Making sense of online user data to build target customer segments is a key challenge for today’s marketers. Online user segmentation enables marketers to build relationships that benefit not only their organisation, but also visitors and customers.
How can we effectively use online user data when building marketing campaigns? The massive amount of online user data has reached the point at which we arguably know too much about the customer. How do we determine what are the most important data points to build target customer segments? What should the size of the target customer segment be in order to not be too niche? Is it possible for us to create dynamic marketing creatives that are user specific?
Online User Segmentation
Knowing who your customers are and what they need is a requirement to compete in today’s competitive online world. Traditional customer segmentation is at the heart of every marketing organisation, giving companies a clear understanding of the most attractive segments based on size, profitability, and growth potential, to better align and meet client and customer needs. Anticipating what they want and providing value at the right time, place and format is key to win.
Due to a deluge of data, marketers are no longer trying to fit large groups of people into known categories, but use micro-segmentation to build increasingly finer market segments.
For instance, online shoppers enter the top of the engagement funnel as separate and unique experiences. These unique experiences include customized variables such as targeted messages, custom design, and relevant offers within lead processes. The goal is to continually optimise such variables at a segment level based on behavioural, psychographic, and demographic data.
Essentially, optimisation depends on the purpose and goals of the landing page. Four types of sites require different behavioural data to build segments.
Lead Generation sites
These entail a focus on optimizing variables around behaviours that eventually lead to the closed sale. For instance, by understanding actions taken prior to making a purchase, marketers can effectively remarket to segments. Such behaviours may include:
- Viewing product demos or product-related material;
- Viewing product pages;
- Filling in inquiry forms;
- Downloading product information; and
- Holding a meeting with a company representative.
These seek to ensure long-term satisfaction and loyalty by increasing relevance in communications and offers. Hence, marketers can pursue improved ad targeting and product recommendations with extensive insights on customer interests based on:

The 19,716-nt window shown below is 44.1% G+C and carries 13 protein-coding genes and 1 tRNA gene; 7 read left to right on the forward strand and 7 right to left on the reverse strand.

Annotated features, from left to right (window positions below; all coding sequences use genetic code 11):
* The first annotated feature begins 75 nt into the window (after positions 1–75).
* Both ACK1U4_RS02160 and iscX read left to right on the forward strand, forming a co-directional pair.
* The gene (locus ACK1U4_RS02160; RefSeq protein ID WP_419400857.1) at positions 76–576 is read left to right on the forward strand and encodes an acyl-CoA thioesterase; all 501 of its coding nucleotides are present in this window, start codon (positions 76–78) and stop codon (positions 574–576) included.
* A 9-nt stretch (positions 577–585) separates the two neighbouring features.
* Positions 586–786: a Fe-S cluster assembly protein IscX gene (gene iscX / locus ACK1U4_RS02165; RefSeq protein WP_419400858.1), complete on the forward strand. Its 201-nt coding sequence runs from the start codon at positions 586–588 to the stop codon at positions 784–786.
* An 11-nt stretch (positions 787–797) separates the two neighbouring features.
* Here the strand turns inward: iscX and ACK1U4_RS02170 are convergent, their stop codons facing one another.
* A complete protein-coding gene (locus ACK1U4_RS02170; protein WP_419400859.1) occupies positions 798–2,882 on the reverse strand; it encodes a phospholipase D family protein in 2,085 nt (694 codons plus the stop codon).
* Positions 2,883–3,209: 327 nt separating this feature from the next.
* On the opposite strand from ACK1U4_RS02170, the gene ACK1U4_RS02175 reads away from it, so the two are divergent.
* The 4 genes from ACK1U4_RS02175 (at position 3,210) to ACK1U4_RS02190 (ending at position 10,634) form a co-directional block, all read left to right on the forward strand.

- Referring domains and search keywords to overall traffic volumes;
- Unique page views;
- Conversion metrics such as newsgroup sign-ups, alert features and chat; and
- Campaigns that succeed in driving desired traffic to the site.
These key in on the visitors ability to find specific kinds of information to reduce churn risk. Building segments for support sites, marketers may want to look at:
- “Information found” conversion rates by various visitor groups;
- Keywords and phrases requested by new visitors; and
- Time spent on top pages by new or returning visitors.
Common goals include increasing the frequency of orders and average order size through understanding of visit patterns and cross-sell potential. Moreover, product search may reveal segment evolution trends as guidance for decisions to expand into new product lines, i.e.:
- Offsite product search (search engine queries and keywords);
- Onsite product search;
- Product page views;
- Shopping cart additions, abandons, and removals, as well as process stage abandons;
- Selecting varying shipping and handling rates;
- Response to order confirmation upsells; and
- Entering promotional codes.
Making User Segmentation Work
Improved segmentation can lead to significantly improved marketing effectiveness in terms of cost savings, cross-selling, better advertising results, customer satisfaction, etc. Building and maintaining an effective micro-segmentation framework, marketers need to consider the following:
1. Determine scope: Define business expectations, use cases, and target customers (e.g. active customers, new customers) to ensure that produced outputs are relevant and no duplicate work is required afterwards.
2. Automate data preparation: Utilise automation tools and techniques to save time, minimize human error, and dedicate resources to more value-adding activities.
3. Ensure data quality: Address issues of data quality, availability and distribution prior to segmentation to avoid creating unreliable or unstable segments.
4. Mine for business value along with statistical significance: Combine business inputs from end-users (e.g. behavioral hypotheses, prioritized attributes, strategic objectives) with sound algorithms (e.g. K-Means, SOM) to ensure early adoption and potential to drive action.
5. Monitor profiles to discover segment evolution: Monitor key segment attributes and migrations to understand customer compositions, uncover revenue potentials, and refine segment strategies for proactive management of customer retention and value.
Apart from activity-based data based on the website, marketers have access to unstructured data such as social sentiment data in terms of product associations (e.g. likes or follows), online comments and reviews, and customer service records. Hence, marketers can benefit from social CRM and integrating social media analysis with business intelligence to gain insight into online activities that have an impact on business.
Forte Consultancy (2015). E-Commerce Customer Segmentation. forteconsultancy.wordpress.com
Kumar, V. & Reinartz, W. (2006). Customer relationship management. A Databased approach. Wiley.
Million, M. (2014). Customer Segmentation in the Age of Big Data. fullsurge.com
Chertudi, M. & Marshall, S. (2007). Online Marketer‘s Segmentation Guide. omniture.com